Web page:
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A lot of definitions for semantic security make use an experiment $\text{Exp}$ which is performed between a challenger $\mathcal{C}$ and an adversary $\mathcal{A}$ that begins as follows:

$\mathcal{C}$ generates a random key w.r.t. the considered cryptosystem and a given security parameter. $\mathcal{A}$ selects two messages $m_0$ and $m_1$ of the same bit length (i.e., $|m_0| = |m_1|$) and sends $m_0$ and $m_1$ to the adversary (and so on).

Now, assume that the considered cryptosystem is a public key cryptosystem. In $\text{Exp}$, $\mathcal{C}$ randomly chooses a public/private key pair $(sk,pk)$. Assume that the public key $pk$ is given to $\mathcal{A}$. Let $\mathbb{P}$ be the message space determined by $pk$.

The question is whether—for the given setting—$\text{Exp}$ remains valid if $\mathcal{A}$ chooses arbitrary plaintexts $m_0$, $m_1$ from $\mathbb{P}$ or, otherwise, is it still necessary that $|m_0| = |m_1|$ for $m_0,m_1 \in \mathbb{P}$ holds?

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Any messages from the plaintext space, bit lengths do not have to be the same. – mikeazo Oct 21 at 12:51

1 Answer 1

No, the experiment does not remain valid because the ciphertext must leak some information about the length of the plaintext, so if the lengths of the two plaintexts in the indistinguishability experiment are not restricted, the adversary could choose plaintexts of suitable, different lengths and use the information leaked by the ciphertext to gain an advantage. It may be possible to impose a weaker condition than equality on the lengths of the plaintexts, but the usefulness of doing so is not evident since there has to be some condition. For example, a condition that they should not differ by more than some prescribed value would just make things more complicated than they already are.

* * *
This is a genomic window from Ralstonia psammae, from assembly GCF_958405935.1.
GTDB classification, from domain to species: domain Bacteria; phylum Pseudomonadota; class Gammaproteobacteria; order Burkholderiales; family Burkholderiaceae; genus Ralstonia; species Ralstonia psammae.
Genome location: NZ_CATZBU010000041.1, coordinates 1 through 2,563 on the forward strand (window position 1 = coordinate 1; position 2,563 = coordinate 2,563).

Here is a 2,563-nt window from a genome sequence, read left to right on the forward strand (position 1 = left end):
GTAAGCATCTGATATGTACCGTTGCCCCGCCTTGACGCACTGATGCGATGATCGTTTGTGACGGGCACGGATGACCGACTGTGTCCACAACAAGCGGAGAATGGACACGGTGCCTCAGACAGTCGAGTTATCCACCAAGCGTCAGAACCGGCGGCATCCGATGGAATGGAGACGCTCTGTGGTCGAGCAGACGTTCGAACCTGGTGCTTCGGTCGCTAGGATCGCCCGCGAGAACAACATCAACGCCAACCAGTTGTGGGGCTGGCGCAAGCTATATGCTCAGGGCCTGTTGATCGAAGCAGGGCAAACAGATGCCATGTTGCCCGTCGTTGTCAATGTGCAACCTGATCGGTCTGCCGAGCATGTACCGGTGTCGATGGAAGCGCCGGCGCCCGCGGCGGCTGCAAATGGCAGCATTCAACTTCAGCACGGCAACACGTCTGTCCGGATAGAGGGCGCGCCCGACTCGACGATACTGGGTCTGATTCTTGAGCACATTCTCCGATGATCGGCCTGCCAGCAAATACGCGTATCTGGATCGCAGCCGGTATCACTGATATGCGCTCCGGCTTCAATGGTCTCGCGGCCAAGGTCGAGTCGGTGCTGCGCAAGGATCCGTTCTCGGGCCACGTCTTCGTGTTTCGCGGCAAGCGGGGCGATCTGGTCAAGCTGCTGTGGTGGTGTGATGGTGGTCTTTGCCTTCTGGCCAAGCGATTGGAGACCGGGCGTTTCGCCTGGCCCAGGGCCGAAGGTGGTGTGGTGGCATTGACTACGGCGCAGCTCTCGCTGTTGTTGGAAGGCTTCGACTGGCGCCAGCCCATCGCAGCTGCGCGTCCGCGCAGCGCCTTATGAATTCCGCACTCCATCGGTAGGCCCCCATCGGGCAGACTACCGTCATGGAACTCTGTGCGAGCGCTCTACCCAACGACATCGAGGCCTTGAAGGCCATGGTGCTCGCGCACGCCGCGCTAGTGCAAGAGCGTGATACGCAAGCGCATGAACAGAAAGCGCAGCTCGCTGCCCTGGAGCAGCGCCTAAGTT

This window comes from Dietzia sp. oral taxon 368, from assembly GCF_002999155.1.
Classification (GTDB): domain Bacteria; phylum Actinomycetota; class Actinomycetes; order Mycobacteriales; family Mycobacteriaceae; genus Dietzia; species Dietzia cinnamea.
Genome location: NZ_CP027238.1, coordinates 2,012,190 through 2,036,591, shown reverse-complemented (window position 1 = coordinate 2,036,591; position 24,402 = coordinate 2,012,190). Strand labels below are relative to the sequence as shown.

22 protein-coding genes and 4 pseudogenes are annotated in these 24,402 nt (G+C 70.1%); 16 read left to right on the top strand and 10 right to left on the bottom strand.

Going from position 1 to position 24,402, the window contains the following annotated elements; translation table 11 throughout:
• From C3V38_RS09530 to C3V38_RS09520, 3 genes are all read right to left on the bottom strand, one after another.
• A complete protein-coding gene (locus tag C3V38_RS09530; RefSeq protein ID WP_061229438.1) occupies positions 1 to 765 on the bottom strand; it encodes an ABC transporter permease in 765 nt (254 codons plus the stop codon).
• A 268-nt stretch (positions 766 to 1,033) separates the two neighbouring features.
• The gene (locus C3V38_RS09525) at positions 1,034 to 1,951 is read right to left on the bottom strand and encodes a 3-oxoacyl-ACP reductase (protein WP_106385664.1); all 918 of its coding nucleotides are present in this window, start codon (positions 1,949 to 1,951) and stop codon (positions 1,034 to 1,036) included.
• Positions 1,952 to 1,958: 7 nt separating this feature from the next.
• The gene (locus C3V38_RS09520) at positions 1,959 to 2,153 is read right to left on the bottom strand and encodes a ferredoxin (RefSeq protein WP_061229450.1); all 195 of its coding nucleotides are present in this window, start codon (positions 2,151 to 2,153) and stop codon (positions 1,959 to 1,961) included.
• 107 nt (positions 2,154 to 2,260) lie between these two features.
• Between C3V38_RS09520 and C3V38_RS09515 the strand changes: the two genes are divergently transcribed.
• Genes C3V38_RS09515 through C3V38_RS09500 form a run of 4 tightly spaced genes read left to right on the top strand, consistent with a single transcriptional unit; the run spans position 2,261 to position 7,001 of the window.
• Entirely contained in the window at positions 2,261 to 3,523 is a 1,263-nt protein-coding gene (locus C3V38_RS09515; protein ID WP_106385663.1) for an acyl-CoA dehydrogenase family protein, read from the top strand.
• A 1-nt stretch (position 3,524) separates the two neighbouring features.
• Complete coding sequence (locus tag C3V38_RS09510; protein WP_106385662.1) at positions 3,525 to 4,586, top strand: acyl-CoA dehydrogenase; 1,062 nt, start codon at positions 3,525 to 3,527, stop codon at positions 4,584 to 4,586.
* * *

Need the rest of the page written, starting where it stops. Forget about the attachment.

For more on this, see the exercises in the chapter about encryption schemes in the book of Goldreich.

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In my question, I assumed that the lengths of the two plaintexts are restricted in that they are both chosen from $\mathbb{P}$ where $\mathbb{P}$ is fixed by $pk$. – Zalander Oct 21 at 13:36
What is $P$, the plaintext space? Then it equals the set of all strings, unless you define encryption schemes differently than I do. – fkraiem Oct 21 at 13:39
For a public key cryptosystem with a public modulus $n$, the plaintext space is defined as $\mathbb{P} := \mathbb{Z}_n$. – Zalander Oct 21 at 13:49
Sorry, but what you are probably thinking about (the so-called "plain RSA") is not a cryptosystem. I suggest you consult a serious cryptography book, such as that of Katz and Lindell. – fkraiem Oct 21 at 13:56
@fkraiem, well, ElGamal is one example of a proper cryptosystem where something similar would be true. Some padded RSA algorithms, too. – otus Oct 21 at 13:58

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